For the first time in history, the U.S. Food and Drug Administration (FDA) has approved a postpartum depression drug, according to CNN, proven to successfully treat the symptoms of the mood disorder that countless women experience. The news, which was first announced on Tuesday evening, is certainly encouraging to hear, but there are some caveats to be aware of, such as the drug's steep price tag and the arduous treatment process.
On March 19, the FDA announced that it approved the drug brexanolone, marketed as Zulresso, which will be available through a program called the Zulresso REMS Program. The program would require the drug — which is given through an injection for intravenous (IV) use — to be administered by a health care provider in a certified health care facility, as CNN reported. REMS also requires that patients be enrolled in the program prior to the administration of the drug, according to the FDA.
Additionally, the treatment consists of a continuous IV drip that lasts 60 hours — or 2.5 days — and requires careful monitoring in case of sudden loss of consciousness due to excessive sedation, according to the FDA. Side effects of the drug also include headache, dizziness, dry mouth, flushing, and excessive sleepiness.
Clinical trials conducted on over 200 women between 2016 and 2017 show the drug treating symptoms of postpartum depression within as little as 24 hours of its injection, according to Zulresso’s manufacturer, Sage Therapeutics. The drug maintained its effect through the 30-day follow up period, the manufacturer stated in a press release.
The National Institute of Mental Health (NIH) estimates that one in nine women have postpartum depression following childbirth, affecting approximately 400,000 women per year. Postpartum depression is characterized by extreme sadness, anxiety, and exhaustion, according to the NIH, and symptoms can start as early as pregnancy. Without treatment, postpartum depression can last from months to years, according to Medical News Today.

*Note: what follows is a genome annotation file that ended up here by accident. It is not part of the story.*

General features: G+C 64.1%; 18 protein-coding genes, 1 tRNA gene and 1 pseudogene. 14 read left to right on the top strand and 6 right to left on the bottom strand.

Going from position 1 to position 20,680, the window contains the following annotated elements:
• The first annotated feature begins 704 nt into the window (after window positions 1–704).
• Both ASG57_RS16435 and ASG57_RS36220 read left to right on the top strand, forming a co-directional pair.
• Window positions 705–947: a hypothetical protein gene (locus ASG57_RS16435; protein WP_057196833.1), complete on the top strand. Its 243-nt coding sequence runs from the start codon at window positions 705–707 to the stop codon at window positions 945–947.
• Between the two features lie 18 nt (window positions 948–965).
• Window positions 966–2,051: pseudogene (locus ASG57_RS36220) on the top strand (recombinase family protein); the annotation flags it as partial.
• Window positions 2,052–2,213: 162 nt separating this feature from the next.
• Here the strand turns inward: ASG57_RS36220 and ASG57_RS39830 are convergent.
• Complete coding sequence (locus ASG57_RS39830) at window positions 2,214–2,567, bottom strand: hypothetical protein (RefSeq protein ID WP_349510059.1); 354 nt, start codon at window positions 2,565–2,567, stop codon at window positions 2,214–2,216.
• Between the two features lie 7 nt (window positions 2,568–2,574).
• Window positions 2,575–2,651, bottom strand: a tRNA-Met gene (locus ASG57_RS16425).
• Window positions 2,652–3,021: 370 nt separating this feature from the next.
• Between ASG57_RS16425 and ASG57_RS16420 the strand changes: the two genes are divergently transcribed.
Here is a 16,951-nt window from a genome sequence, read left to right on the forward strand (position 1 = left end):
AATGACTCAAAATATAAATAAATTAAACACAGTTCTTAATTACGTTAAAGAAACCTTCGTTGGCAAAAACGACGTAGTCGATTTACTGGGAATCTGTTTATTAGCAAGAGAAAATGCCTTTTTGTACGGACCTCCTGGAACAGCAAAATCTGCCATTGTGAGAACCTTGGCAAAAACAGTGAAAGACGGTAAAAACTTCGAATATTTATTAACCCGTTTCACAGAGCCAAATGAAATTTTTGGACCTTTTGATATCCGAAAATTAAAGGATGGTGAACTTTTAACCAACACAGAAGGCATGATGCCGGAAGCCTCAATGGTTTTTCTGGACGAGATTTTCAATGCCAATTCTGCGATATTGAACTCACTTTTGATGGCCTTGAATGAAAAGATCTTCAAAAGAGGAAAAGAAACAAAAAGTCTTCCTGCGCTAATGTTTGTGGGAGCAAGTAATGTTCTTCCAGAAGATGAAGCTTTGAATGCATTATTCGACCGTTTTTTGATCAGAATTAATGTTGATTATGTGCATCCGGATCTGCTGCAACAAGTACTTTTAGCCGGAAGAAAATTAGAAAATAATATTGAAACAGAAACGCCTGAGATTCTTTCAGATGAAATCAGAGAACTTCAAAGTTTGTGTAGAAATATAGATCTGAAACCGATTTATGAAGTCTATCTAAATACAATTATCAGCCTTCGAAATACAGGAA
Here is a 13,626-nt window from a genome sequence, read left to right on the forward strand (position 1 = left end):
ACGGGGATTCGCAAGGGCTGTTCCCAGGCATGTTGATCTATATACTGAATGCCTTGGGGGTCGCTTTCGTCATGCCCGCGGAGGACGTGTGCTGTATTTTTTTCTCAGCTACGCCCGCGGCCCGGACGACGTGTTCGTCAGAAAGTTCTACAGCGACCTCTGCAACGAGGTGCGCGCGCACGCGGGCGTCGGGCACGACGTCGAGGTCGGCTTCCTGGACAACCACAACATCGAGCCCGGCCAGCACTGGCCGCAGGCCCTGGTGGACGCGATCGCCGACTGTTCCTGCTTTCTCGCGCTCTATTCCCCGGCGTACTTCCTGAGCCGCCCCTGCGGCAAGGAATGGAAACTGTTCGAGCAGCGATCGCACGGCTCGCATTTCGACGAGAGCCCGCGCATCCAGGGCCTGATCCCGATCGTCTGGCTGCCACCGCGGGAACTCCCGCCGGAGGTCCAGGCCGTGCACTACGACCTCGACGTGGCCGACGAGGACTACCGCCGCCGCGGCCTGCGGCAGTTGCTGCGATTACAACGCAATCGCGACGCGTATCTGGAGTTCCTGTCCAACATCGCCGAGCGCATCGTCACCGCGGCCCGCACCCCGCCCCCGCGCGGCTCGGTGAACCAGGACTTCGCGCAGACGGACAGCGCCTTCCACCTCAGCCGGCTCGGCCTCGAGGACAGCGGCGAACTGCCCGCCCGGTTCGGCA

"Postpartum depression is a serious condition that, when severe, can be life-threatening. Women may experience thoughts about harming themselves or harming their child. Postpartum depression can also interfere with the maternal-infant bond," Tiffany Farchione, the acting director of the Division of Psychiatry Products in the FDA’s Center for Drug Evaluation and Research, said in a statement.
Farchione continued, "This approval marks the first time a drug has been specifically approved to treat postpartum depression, providing an important new treatment option."
However, this treatment option will most likely be accessible to a select, privileged number of women. Not only does the drug require 60 hours of time to be administered, but it will also be priced around $20,000 to $35,000 per treatment, according to Biopharma Dive and The New York Times. In the United States, the initial list price for the drug is $7,450 per vial, totaling at $34,000 for an average course of therapy (the number of vials used varies according to patient), as CNN reported.
The drug will be available in late June, according to Sage Therapeutics. The company’s CEO Jeff Jonas said in a press release that he hopes the drug serves as a catalyst, sparking dialogue around PPD awareness and treatment. "We are proud to be a part of this important moment in mental health, creating the opportunity for an unprecedented change in the way postpartum depression is thought about and treated moving forward," Jonas said.
Moving forward, there are likely going to many questions about Zulresso and how to make it more accessible, but thing is for certain: this breakthrough drug could be a game-changer when it comes to supporting the mental health of mothers.
If you or someone you know is experiencing depression or anxiety during pregnancy, or in the postpartum period, contact the Postpartum Health Alliance warmline at (888) 724-7240, or Postpartum Support International at (800) 944-4773. If you are thinking of harming yourself or your baby, get help right away by calling the National Suicide Prevention Lifeline at 1-800-273-8255, or dialing 911. For more resources, you can visit Postpartum Support International.